Mahathir’s government won plaudits last October for repealing a law passed during Najib’s administration that made sharing “fake news” a crime punishable by up to six years in jail. Broader promises to defang Malaysia’s draconian legislation, including the infamous Sedition Act, however, were unmet by the time PH rule ended abruptly in February after just 22 months in power.
Muhyiddin took office on March 1 at the helm of Perikatan Nasional (PN), a loose coalition government buttressed by UMNO. Critics and observers say recent press freedom gains have been significantly rolled back under his unelected watch, with the Covid-19 crisis serving as a pretext to limit reporters’ access to events and newsmakers.
“Day-to-day reporting has changed somewhat since the change in government, and has sort of been exacerbated by Covid-19. Using physical distancing as the rationale, the government has largely avoided facing the press in its first few months, and in some cases continues to do so,” said Zurairi AR, assistant news editor and columnist at Malay Mail.
“Media outfits that are not state-owned remain barred from some government events, especially the regular press briefings. The PM and most of the ministers have largely avoided press conferences, choosing to instead hold ‘special addresses’ broadcast through TV, making conversation with the government largely one-way,” he added.
The Covid-19 pandemic, Zurairi observed, had also “presented the government with a nice opportunity to double down on ‘fake news’, since there is an undeniable need to present facts when it comes to combating the pandemic. But we have also seen this term being abused much more towards critics, and especially towards critical media.”
“During PH, reporting was a breeze in many ways. We had access to data, statistics, ministers would reply with texts on pressing issues,” said Tashny Sukumaran, the South China Morning Post’s Kuala Lumpur correspondent who was questioned by police in May for her reporting and social media posts on the mass arrests of hundreds of undocumented migrants during Malaysia’s coronavirus lockdown.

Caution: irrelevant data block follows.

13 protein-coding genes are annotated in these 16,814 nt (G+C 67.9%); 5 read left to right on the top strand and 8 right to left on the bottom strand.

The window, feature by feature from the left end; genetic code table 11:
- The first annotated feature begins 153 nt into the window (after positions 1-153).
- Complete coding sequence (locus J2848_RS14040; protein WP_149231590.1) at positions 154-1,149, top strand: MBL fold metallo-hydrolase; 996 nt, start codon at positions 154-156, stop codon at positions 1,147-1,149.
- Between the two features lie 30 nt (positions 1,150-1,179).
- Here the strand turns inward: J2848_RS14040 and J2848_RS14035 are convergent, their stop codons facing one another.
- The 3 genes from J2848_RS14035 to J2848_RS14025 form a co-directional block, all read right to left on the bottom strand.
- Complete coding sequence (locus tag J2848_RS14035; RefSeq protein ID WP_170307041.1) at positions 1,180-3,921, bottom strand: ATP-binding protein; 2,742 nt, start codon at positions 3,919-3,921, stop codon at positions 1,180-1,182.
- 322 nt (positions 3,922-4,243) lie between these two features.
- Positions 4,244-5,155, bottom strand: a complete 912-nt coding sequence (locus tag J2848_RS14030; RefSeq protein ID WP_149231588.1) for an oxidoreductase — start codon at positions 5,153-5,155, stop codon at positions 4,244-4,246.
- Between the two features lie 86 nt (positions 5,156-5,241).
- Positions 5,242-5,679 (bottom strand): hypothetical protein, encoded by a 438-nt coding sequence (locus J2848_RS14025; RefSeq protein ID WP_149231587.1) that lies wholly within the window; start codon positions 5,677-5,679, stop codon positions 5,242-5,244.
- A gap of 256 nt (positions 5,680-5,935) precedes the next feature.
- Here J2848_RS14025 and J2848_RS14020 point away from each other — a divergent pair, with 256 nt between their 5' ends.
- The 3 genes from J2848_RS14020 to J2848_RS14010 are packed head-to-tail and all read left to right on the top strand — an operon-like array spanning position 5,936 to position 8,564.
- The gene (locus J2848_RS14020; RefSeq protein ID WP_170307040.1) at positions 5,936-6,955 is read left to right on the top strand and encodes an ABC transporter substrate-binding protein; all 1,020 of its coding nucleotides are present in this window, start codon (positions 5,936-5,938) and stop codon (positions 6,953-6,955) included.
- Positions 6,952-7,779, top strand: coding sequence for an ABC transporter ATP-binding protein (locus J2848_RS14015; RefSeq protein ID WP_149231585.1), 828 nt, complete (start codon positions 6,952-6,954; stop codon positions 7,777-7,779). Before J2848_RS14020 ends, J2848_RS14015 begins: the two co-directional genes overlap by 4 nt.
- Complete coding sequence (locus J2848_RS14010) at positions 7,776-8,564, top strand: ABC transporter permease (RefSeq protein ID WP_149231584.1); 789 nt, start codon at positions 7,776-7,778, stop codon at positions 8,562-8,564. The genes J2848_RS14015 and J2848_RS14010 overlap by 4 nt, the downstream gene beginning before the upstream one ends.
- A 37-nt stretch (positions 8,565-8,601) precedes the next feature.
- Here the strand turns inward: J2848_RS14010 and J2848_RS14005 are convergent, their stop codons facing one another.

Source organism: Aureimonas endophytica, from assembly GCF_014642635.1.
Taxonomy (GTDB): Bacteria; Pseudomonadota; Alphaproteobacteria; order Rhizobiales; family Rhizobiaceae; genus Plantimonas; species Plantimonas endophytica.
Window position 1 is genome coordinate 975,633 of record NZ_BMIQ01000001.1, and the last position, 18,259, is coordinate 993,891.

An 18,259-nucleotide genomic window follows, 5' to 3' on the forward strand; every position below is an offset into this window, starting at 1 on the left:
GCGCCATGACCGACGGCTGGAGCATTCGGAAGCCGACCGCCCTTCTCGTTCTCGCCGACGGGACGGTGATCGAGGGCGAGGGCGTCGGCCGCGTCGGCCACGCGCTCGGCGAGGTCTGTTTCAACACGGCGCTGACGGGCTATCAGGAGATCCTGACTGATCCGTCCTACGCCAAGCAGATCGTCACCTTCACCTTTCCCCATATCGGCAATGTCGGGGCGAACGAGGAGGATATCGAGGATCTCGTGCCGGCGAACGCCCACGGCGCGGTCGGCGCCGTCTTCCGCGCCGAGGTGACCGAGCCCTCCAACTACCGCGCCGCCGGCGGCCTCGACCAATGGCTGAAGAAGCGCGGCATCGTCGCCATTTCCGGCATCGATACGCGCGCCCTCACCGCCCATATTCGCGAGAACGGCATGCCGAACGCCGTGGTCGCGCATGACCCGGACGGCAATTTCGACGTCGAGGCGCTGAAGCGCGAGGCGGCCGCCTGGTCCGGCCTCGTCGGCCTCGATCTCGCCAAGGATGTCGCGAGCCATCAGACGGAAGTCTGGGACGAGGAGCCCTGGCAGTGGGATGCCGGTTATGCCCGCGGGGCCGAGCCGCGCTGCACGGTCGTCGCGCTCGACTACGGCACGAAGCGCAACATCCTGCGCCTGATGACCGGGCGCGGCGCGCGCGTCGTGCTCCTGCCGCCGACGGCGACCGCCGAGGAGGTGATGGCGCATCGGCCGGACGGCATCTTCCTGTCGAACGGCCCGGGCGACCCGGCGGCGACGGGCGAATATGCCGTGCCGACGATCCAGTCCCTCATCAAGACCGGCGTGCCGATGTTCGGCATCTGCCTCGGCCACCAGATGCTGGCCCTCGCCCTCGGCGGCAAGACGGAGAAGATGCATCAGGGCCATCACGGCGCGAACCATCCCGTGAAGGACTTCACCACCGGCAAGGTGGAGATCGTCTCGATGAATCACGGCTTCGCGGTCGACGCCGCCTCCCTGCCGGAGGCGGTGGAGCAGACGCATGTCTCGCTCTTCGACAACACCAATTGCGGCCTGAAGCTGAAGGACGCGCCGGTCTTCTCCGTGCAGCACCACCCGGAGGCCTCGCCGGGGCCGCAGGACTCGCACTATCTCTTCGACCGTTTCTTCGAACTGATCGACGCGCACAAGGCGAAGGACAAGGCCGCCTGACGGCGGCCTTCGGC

“Anecdotally, it’s now harder to obtain data or comments on issues unless you catch these lawmakers at places like Parliament or events,” she told Asia Times.
Sukumaran was questioned by police again in July in connection with an article she wrote on the 2018 general election which was published in a book, Rebirth: Reformasi, Resistance and Hope in New Malaysia, that the country’s Home Ministry recently banned. She has yet to be charged with an offense.
“The government believes it can shore up support and simultaneously solidify its grasp on power by making nationalism a central plank of its platform while silencing dissent. But it’s also just a throwback to yesteryear – it worked then, is the rationale, so why won’t it work now?” said Sukumaran.
“The key difference, however, is that many people enjoyed progressive freedoms under PH and it’s hard to undo that.”
Daniel Bastard, RSF’s Asia-Pacific director, said the intensifying crackdown on media under Muhyiddin was a “sad reminder” of the fraught press freedom conditions under Najib’s rule. “Several Malaysian journalists told RSF they just don’t dare to cover some subjects as they would feel enabled to do under Mahathir’s government,” he said.
“The environment has dramatically changed, and it seems self-censorship has become the new normal again,” added Bastard. “[RSF has] sent a letter to Malaysian authorities asking them to follow the encouraging steps taken by the previous administration, otherwise the country’s score will deteriorate in our World Press Freedom Index.”